The History & Origins of Roulette

Roulette is one of the oldest and most popular games in the casino. It’s especially popular among women. The history of the game is fascinating in itself.

Some historians say that Blaise Pascal invented roulette in 1655, and players first got to enjoy the game at a makeshift Parisian casino.

Others say a now-nameless French monk invented the game because of the ennui inherent in the monastic lifestyle.

And still more historians claim that roulette is based on an ancient Chinese game where players tried to arrange 37 animal statuettes into a magic square of 666. (These historians don’t have details of how this game was supposed to have been played, though.) According to this latter theory, the game moved from China to Tibet to France via Dominican monks. One of these monks changed the statues to numbers and arranged them on a wheel from 0 to 36. But even the earliest French roulette wheels had both a 0 and a 00, so that latter theory might be unlikely.


The History of Roulette Wheels

According to some game historians, the first roulette wheels in French casinos were identical to the wheels used in today’s casinos. This is incorrect. The American Hoyle, which was published in the mid 19th century, contains detailed rules, including the design of the wheel and layouts as used in both France and the United States at the time. Both American and French roulette at the time differed significantly from the modern versions.

The Historical American Roulette Wheel

Until the latter part of the 19th century (around 1890), American roulette wheels used a design different from that of the European wheels. These early American roulette wheels used 31 numbers and symbols. The numbers were from 1 to 28, 0 and 00, and a picture of an American eagle. (The picture of the eagle was, in effect, a “000”.)

The casino won all bets on the layout except for a bet on the winning symbol. These winning single number bets paid off at 27 to 1. Bets were also available on red or black, both of which paid off at even money. The game also had four “columns” bets, each of which consisted of a bet on 7 numbers and which paid off at 3 to 1.

The casino had a larger house edge on this early version of the game. Here is the house edge for each of those wagers:

  • Single number bet: 12.9%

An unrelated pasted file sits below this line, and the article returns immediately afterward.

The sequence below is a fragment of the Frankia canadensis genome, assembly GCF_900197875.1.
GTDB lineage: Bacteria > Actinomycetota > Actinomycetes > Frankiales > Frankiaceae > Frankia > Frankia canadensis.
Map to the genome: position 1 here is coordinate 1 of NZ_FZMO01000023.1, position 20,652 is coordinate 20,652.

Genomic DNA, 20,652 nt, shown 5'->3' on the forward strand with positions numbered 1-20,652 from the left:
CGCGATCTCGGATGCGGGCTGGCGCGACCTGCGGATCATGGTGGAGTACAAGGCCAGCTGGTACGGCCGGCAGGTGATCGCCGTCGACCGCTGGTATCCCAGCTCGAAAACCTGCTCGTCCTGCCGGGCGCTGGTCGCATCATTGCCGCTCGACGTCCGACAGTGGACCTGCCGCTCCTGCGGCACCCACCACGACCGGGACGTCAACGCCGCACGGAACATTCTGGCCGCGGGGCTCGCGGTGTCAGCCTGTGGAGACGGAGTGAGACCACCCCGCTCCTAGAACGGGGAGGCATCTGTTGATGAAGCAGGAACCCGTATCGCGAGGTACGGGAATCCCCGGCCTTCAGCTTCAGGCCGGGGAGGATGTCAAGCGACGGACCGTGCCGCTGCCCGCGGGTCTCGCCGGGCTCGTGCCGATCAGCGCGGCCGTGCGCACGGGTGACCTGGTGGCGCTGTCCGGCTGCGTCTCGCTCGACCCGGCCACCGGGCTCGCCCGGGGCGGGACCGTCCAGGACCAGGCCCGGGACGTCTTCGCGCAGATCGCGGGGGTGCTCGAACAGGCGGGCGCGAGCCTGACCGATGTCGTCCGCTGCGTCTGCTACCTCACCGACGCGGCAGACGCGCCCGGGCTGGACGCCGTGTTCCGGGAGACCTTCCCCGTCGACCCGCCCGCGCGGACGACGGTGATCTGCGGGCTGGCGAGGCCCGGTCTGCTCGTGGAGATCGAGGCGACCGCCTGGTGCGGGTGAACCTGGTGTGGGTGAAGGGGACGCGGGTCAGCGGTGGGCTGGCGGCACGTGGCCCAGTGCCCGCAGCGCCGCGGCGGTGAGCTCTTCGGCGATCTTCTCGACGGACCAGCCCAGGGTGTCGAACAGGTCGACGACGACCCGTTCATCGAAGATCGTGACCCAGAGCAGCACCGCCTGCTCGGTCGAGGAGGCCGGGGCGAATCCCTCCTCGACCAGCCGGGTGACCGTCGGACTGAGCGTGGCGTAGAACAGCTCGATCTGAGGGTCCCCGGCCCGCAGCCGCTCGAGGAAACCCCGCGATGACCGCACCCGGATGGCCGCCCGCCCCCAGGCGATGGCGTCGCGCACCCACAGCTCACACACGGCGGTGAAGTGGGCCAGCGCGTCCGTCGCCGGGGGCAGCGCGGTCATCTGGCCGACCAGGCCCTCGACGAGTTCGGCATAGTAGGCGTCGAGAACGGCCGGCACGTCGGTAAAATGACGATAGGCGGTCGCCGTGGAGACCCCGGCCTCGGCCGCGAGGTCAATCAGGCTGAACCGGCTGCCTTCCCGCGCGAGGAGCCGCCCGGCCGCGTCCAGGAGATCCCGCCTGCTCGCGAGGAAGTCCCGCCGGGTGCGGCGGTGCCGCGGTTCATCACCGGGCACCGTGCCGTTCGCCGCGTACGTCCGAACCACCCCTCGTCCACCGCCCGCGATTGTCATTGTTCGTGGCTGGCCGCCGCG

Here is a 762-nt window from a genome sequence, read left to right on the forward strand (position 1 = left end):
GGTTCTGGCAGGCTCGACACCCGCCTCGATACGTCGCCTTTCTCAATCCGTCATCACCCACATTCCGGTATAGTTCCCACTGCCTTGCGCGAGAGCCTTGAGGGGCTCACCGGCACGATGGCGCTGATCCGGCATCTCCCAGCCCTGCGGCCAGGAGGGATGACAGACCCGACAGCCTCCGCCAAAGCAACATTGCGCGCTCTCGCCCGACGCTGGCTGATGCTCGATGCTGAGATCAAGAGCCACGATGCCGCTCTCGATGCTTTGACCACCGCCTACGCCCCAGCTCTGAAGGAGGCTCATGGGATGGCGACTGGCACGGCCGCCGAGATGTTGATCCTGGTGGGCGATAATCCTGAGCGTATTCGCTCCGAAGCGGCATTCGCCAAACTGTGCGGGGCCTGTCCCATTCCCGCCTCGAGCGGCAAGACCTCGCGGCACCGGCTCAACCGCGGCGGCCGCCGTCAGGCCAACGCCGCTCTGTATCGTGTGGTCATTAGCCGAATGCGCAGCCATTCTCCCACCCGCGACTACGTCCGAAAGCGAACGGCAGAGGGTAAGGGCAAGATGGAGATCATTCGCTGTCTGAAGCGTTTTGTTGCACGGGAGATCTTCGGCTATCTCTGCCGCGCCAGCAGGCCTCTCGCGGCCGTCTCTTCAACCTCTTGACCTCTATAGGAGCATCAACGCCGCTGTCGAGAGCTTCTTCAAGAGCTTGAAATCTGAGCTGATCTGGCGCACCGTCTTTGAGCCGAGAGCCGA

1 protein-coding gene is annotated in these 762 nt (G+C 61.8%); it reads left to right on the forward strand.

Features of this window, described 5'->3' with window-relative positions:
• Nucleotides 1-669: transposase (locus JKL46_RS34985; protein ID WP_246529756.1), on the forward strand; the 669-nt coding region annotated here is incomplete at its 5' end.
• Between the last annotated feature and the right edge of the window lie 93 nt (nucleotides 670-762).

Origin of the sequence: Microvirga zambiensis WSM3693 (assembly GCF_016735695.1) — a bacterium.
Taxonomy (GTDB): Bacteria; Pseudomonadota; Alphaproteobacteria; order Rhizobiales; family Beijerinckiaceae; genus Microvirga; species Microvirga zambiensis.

• Red of black bet: 9.68%
  • The columns bet: 9.68%

Roulette was not especially popular in the United States at the time, and given the high house edge, it’s not hard to understand why.

Early French Roulette Wheels

French roulette wheels at that time resembled modern American roulette wheels. They had a 0 and 00, but they only had 36 numbers total instead of 38. The casino paid off at 34 to 1 on a single number bet.

Another difference in these wheels is the colors on the 0 and the 00. The 0 was black, while the 00 was red. All color bets on the 0 or 00 were considered “bars”. Those bets were neither won nor lost.

Modern Roulette Wheels

Modern American roulette wheels have 38 numbers from 1-36, a 0, and a 00. Half the numbers are black. The other half are red. The exceptions are the 0 and the 00, which are green. On a modern American roulette table, the green bets are lost on all even money bets.

Modern French/European wheels have 37 numbers. They’ve eliminated the 00, but other than that, the wheels are much the same as modern American roulette wheels. This cuts the house edge in half, just by virtue of having fewer zeros.


Why Has Roulette Changed So Much?

The changes to roulette represent the growing frustration of gamblers who sustain big losses at the roulette tables. Eventually anyone will begin to realize how bad the odds are stacked against them, and casinos make adjustments to their games to find a balance between a house edge that’s high enough to make the game profitable while also being low enough to attract lots of players.

In America, we’ve seen the table eliminate the eagle, so that there are only the 0 and the 00. The next step in that progression will be to eliminate the 00, too, which has already happened at some live casinos. And almost all online casinos offer a single zero version of roulette.


Roulette Anecdotes

Roulette players have won and lost fortunes on the so-called Devil’s Wheel. A Mexican businessman is said to have won $67,500 at Caesars Palace. The casino allowed him to wager $500 on straight, split, corner, street, and line bets. He wagered $500 on the 4, and he also made four $500 split bets and four $500 corner bets. When the ball landed on the 4, he won $67,500.

I read about a woman who lost over $3 million over the course of five years playing roulette at various casinos. (Her husband was quite wealthy.)


The Popularity of Roulette

Roulette has historically always been more popular in European and Latin American casinos. The game is found in most legal and regulated brick and mortar casinos in the United States, and it’s also a popular game on the Internet. Women are particularly attracted to roulette because of its air of glamour and sophistication. It is a beautiful and colorful game. It’s also easy to play.

Newer versions of roulette include electronic versions and games with multiple spinning balls. The future probably holds additional innovations for the game, but only time will tell